2008 Year to date: Yawkey Center Food Assistance Households Served: 3748 Total Family Members in those Households: 10521 Heat & Utilities Households Served: 108 Total Family Members in those Households: 308 Rent & Mortgage Households Served: 95 Total Family Members in those Households: 267 Total of All Services Households Served: 3965 Total Family Members in those Households: 11,126 31 | greater | www.ccab.org
foster grandparents Our Foster Grandparents Program trains volunteers, aged 60 to 95, to be in the classroom where they enrich the lives of students, and give over-worked teachers a desperately needed helping hand. This federal program is part of the government’s Corporation for Senior Citizens initiative, which works to better the lives of our nation’s elders. In 2008 we placed 65 Foster Grandparents in classrooms. They work in day care programs, head start programs, elementary, and middle schools. The volunteers stay in the classroom throughout the day, acting as a grandparent—giving hugs and words greater | www.ccab.org | 32
of encouragement—and like a teacher’s aide—helping kids with their studies and lessons. Each Foster Grandparent gets 20 hours of service training, learning their role in the classroom, what to expect from the experience, and how to anticipate the needs of the kids. The training helps them understand the culture and rules of the school and how to best utilize their skills.
Being a Foster Grandparent means that while they’re looking after students, someone in turn is looking out for them. The interaction between teacher, students, Foster Grandparents, and our FGP staffs means that the seniors in our program are an important part of a hard-working and loving team. It’s a mutually beneficial relationship that exercises their minds, bodies, and spirits. Y
Maria, full of grace
n a cold morning in the waning months of 2008, before the sun is even visible, Maria Pacheco’s alarm clock springs to life at 5:00 a.m. She fixes herself a half cup of coffee and a luke warm bowl of oatmeal, which she can barely force herself to eat. Eating has been difficult for Maria lately, a result of her health which has been in decline of the last few months. “I don’t let that stop me though,” says the 79 year old. “I’m just going to keep on doing what I do. The rest is in God’s hands.” That combination of strength—both of mind and faith—is what allows Maria to prepare each morning. Despite the darkness outside her window or the complaints of her stomach, each morning she gets out of a warm bed, some times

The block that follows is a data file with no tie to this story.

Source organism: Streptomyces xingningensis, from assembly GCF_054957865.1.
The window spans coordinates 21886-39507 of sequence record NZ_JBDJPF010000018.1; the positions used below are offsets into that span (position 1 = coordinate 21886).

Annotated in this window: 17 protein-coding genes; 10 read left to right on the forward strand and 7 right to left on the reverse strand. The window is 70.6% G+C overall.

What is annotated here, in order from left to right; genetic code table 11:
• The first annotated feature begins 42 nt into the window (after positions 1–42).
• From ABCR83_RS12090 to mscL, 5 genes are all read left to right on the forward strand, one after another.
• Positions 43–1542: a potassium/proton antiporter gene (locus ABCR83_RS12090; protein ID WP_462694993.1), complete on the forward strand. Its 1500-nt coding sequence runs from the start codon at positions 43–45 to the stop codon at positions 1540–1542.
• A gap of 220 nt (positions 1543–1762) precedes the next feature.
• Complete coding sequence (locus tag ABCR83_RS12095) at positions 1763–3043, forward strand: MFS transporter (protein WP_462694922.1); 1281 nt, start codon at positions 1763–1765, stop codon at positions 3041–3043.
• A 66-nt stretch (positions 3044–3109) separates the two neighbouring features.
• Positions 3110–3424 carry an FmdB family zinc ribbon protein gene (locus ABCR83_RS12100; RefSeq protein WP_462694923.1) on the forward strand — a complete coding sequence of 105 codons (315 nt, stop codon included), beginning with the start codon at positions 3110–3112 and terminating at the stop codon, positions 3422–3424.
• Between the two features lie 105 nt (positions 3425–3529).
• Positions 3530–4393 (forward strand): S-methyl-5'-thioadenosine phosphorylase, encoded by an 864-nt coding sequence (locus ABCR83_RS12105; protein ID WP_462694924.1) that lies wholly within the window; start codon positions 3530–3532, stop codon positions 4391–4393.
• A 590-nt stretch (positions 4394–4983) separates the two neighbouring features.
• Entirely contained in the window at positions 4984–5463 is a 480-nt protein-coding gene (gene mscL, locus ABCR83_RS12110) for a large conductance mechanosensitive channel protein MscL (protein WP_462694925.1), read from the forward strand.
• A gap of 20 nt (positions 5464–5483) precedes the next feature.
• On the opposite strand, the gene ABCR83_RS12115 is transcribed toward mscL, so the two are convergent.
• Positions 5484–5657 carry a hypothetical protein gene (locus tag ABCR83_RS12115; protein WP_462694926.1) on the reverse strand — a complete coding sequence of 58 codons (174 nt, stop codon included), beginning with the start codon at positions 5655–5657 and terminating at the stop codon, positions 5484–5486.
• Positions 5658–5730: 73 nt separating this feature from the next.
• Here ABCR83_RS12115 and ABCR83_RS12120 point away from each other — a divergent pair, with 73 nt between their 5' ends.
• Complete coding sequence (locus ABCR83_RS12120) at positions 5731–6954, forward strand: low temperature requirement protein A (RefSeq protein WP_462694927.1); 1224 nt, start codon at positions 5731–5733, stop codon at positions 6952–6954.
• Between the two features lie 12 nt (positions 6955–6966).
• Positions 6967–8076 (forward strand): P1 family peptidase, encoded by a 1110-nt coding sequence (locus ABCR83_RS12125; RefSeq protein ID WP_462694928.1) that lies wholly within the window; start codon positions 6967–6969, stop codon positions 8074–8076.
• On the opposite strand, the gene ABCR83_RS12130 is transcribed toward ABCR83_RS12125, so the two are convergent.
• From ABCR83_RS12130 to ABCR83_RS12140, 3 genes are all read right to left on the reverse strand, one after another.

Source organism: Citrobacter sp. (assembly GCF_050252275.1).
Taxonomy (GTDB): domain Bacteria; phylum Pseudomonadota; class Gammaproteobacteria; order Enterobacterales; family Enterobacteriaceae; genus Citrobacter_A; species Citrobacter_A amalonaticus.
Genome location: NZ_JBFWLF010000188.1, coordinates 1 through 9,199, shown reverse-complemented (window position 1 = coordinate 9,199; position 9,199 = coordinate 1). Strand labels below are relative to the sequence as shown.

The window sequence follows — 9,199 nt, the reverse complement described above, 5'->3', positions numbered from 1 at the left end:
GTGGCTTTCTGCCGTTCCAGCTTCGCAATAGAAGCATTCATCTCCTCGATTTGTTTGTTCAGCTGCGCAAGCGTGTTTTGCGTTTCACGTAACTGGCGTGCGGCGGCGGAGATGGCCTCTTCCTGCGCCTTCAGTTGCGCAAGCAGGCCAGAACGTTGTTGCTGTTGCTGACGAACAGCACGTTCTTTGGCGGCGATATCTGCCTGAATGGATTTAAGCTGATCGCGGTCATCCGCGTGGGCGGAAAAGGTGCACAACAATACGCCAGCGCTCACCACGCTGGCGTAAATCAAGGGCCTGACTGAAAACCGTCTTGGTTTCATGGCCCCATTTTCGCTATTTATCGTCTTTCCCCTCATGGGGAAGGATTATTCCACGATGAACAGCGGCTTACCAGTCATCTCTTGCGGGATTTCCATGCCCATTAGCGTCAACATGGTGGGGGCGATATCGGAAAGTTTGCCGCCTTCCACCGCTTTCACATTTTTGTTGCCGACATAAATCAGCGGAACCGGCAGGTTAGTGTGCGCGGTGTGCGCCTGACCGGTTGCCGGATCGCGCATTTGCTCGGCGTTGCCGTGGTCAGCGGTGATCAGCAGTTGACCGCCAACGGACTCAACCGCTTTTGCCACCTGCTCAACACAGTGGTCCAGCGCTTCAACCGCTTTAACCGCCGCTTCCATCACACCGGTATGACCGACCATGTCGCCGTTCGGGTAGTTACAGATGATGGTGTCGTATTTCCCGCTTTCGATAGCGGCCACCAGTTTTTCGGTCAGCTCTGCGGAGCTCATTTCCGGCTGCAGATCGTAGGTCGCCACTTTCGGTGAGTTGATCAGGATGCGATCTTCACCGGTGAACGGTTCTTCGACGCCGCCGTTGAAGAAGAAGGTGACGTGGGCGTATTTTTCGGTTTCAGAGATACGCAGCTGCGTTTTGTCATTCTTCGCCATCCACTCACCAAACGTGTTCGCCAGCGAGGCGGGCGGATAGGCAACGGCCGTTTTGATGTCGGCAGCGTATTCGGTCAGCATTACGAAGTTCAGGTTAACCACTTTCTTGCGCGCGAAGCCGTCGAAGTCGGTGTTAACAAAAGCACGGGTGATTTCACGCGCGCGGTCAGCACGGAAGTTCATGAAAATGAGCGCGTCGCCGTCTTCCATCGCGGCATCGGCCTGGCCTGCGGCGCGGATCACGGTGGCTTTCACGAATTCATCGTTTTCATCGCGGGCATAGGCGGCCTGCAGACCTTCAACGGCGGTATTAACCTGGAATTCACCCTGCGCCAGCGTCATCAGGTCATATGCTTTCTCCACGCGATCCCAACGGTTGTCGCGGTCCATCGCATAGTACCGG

before the sun is even visible, in order to fully prepare for her day as a volunteer teacher’s aide at St. Mary’s school in Melrose. “It’s wonderful, I love it so much,” Pacheco says about her work with the children. “And schools today teach so much more than when I was a student, sometimes I feel like I’m learning with the kids!” For the past 13 years Maria has been a Foster Grandparent, a volunteer program which places retired seniors in classrooms as teacher’s aides at no cost to the schools. But for Pacheco this is more than just ‘lending a helping hand,’ the connection to the children of St. Mary’s gives her a continuing sense of purpose. But last year her ailing health almost kept her from that calling. In November 2007, Maria was diagnosed with Lymphoma. She underwent long and painful treatment, and eventually the cancer went into remission. Then just weeks later she had to undergo a six hour bypass surgery on her stomach, a procedure that left her sick and weak for months. After the operation Maria took comfort in her faith and loving family, but she says her desire to continue her work as a teacher’s aide also played an important role in her recovery. “You can only crochet so much,” she says of the three months she spent on the couch knitting and nursing her body back to health. “If I didn’t have those kids I don’t think I’d be here today.” It’s been barely one calendar year since Maria was that weakened, recuperating patient. Watching the surefooted woman navigate the maze of tiny desks and tables in Claudia Webster’s first grade classroom, you’d never know they were the same person. Paper leaves of red, orange and brown hang from the tiled ceiling on dangling lengths of yarn. They sway in midair like real leaves, suspended in animation slightly above the heads of the students who made them. “When I’m at school I feel great,” she says walking around the classroom. “It’s not until I leave that I get tired.” At a small table, hunched over a book about autumn leaves, six children sit in a circle reading aloud. Their tiny fingers move left to right, slowly but methodically underlining each word they come across. While reading to his classmates a young boy struggles with the word “spice,” pronouncing it as “spies.” On his second attempt he slows his reading and wrinkles his brow. Pacheco leans in